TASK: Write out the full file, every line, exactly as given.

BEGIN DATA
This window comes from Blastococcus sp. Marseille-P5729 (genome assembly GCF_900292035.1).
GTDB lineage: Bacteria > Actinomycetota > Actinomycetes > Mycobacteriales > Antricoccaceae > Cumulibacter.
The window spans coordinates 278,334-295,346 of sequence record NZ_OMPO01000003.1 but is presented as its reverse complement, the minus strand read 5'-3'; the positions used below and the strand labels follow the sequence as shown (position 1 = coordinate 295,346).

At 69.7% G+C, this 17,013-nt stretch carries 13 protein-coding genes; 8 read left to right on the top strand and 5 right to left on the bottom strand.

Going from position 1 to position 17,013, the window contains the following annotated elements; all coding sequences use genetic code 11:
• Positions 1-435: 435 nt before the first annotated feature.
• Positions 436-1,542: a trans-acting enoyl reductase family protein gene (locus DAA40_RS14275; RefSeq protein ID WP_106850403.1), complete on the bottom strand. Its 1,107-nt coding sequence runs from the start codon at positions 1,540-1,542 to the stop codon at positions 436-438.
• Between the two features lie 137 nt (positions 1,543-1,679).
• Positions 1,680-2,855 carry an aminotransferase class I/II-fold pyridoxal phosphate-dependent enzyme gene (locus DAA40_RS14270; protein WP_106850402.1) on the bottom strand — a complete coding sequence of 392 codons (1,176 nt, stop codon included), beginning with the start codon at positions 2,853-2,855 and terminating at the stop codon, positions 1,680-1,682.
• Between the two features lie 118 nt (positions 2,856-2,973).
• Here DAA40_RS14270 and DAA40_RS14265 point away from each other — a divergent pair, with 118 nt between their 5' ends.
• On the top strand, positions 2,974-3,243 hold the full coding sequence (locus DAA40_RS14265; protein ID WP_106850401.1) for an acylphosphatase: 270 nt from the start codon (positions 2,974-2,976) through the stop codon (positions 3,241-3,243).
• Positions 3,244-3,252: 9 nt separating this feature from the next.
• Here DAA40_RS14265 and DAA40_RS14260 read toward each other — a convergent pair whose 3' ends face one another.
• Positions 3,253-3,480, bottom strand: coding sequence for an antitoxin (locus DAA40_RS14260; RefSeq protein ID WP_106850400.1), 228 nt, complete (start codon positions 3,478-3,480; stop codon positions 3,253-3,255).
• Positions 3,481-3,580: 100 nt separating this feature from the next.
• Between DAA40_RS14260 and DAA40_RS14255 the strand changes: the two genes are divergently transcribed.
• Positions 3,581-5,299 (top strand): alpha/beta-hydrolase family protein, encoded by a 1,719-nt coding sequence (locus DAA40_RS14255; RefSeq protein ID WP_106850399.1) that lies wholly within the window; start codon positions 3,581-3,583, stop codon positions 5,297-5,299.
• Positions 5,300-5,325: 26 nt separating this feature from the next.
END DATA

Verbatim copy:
This window comes from Blastococcus sp. Marseille-P5729 (genome assembly GCF_900292035.1).
GTDB lineage: Bacteria > Actinomycetota > Actinomycetes > Mycobacteriales > Antricoccaceae > Cumulibacter.
The window spans coordinates 278,334-295,346 of sequence record NZ_OMPO01000003.1 but is presented as its reverse complement, the minus strand read 5'-3'; the positions used below and the strand labels follow the sequence as shown (position 1 = coordinate 295,346).

At 69.7% G+C, this 17,013-nt stretch carries 13 protein-coding genes; 8 read left to right on the top strand and 5 right to left on the bottom strand.

Going from position 1 to position 17,013, the window contains the following annotated elements; all coding sequences use genetic code 11:
• Positions 1-435: 435 nt before the first annotated feature.
• Positions 436-1,542: a trans-acting enoyl reductase family protein gene (locus DAA40_RS14275; RefSeq protein ID WP_106850403.1), complete on the bottom strand. Its 1,107-nt coding sequence runs from the start codon at positions 1,540-1,542 to the stop codon at positions 436-438.
• Between the two features lie 137 nt (positions 1,543-1,679).
• Positions 1,680-2,855 carry an aminotransferase class I/II-fold pyridoxal phosphate-dependent enzyme gene (locus DAA40_RS14270; protein WP_106850402.1) on the bottom strand — a complete coding sequence of 392 codons (1,176 nt, stop codon included), beginning with the start codon at positions 2,853-2,855 and terminating at the stop codon, positions 1,680-1,682.
• Between the two features lie 118 nt (positions 2,856-2,973).
• Here DAA40_RS14270 and DAA40_RS14265 point away from each other — a divergent pair, with 118 nt between their 5' ends.
• On the top strand, positions 2,974-3,243 hold the full coding sequence (locus DAA40_RS14265; protein ID WP_106850401.1) for an acylphosphatase: 270 nt from the start codon (positions 2,974-2,976) through the stop codon (positions 3,241-3,243).
• Positions 3,244-3,252: 9 nt separating this feature from the next.
• Here DAA40_RS14265 and DAA40_RS14260 read toward each other — a convergent pair whose 3' ends face one another.
• Positions 3,253-3,480, bottom strand: coding sequence for an antitoxin (locus DAA40_RS14260; RefSeq protein ID WP_106850400.1), 228 nt, complete (start codon positions 3,478-3,480; stop codon positions 3,253-3,255).
• Positions 3,481-3,580: 100 nt separating this feature from the next.
• Between DAA40_RS14260 and DAA40_RS14255 the strand changes: the two genes are divergently transcribed.
• Positions 3,581-5,299 (top strand): alpha/beta-hydrolase family protein, encoded by a 1,719-nt coding sequence (locus DAA40_RS14255; RefSeq protein ID WP_106850399.1) that lies wholly within the window; start codon positions 3,581-3,583, stop codon positions 5,297-5,299.
• Positions 5,300-5,325: 26 nt separating this feature from the next.